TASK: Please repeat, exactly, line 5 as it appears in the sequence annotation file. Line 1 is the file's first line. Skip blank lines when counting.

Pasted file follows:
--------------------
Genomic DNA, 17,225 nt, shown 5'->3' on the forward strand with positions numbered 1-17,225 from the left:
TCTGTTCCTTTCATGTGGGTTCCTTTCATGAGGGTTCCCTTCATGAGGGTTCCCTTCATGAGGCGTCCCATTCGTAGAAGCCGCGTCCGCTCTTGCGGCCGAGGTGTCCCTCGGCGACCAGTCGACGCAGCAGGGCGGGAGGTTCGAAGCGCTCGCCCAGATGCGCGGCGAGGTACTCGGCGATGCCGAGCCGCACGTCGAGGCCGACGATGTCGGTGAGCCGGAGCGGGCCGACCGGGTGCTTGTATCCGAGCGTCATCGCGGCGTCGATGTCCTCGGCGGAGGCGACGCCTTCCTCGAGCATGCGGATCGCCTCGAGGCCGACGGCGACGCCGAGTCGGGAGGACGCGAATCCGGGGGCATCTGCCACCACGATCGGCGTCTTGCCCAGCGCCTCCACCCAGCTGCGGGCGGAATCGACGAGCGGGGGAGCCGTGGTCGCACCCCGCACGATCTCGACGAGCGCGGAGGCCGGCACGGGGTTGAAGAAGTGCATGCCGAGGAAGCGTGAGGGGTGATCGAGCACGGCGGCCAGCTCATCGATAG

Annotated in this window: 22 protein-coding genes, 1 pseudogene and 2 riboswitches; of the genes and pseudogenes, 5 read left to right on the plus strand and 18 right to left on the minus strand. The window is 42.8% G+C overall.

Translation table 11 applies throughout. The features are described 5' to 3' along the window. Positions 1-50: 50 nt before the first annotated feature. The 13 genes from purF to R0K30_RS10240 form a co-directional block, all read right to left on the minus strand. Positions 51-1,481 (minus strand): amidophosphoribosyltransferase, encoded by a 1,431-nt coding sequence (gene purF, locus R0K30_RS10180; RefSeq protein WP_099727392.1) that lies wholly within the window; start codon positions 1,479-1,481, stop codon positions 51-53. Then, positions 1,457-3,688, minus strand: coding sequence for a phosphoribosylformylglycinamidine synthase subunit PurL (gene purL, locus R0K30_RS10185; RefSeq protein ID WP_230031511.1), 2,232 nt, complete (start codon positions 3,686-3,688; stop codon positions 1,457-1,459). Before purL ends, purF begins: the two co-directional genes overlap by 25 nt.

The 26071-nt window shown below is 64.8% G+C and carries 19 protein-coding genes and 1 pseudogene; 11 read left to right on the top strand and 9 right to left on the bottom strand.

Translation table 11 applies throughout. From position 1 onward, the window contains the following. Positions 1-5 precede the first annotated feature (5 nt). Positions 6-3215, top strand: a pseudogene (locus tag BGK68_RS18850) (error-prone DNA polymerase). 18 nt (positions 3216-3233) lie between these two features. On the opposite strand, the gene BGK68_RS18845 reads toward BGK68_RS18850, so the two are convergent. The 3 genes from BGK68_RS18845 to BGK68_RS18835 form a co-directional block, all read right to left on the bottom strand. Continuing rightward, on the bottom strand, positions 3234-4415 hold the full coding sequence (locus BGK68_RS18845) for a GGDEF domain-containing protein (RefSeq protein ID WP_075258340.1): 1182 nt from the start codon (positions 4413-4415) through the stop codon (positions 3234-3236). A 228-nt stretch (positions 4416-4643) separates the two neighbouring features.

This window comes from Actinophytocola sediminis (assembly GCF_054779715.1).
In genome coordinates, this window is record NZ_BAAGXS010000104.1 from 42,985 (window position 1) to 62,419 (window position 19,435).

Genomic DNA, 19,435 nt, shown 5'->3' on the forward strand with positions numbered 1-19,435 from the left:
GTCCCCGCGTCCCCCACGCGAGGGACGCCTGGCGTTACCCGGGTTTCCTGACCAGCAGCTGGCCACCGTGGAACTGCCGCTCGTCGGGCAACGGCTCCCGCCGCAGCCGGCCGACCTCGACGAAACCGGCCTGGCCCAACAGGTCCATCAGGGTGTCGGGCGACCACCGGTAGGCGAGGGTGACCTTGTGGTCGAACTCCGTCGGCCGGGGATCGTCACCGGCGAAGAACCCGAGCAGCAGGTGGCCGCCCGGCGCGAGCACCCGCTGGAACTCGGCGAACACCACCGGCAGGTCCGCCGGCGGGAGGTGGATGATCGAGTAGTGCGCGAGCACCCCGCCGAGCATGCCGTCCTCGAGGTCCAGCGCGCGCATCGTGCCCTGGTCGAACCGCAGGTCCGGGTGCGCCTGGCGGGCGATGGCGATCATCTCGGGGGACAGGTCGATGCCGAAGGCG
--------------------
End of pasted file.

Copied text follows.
The 26071-nt window shown below is 64.8% G+C and carries 19 protein-coding genes and 1 pseudogene; 11 read left to right on the top strand and 9 right to left on the bottom strand.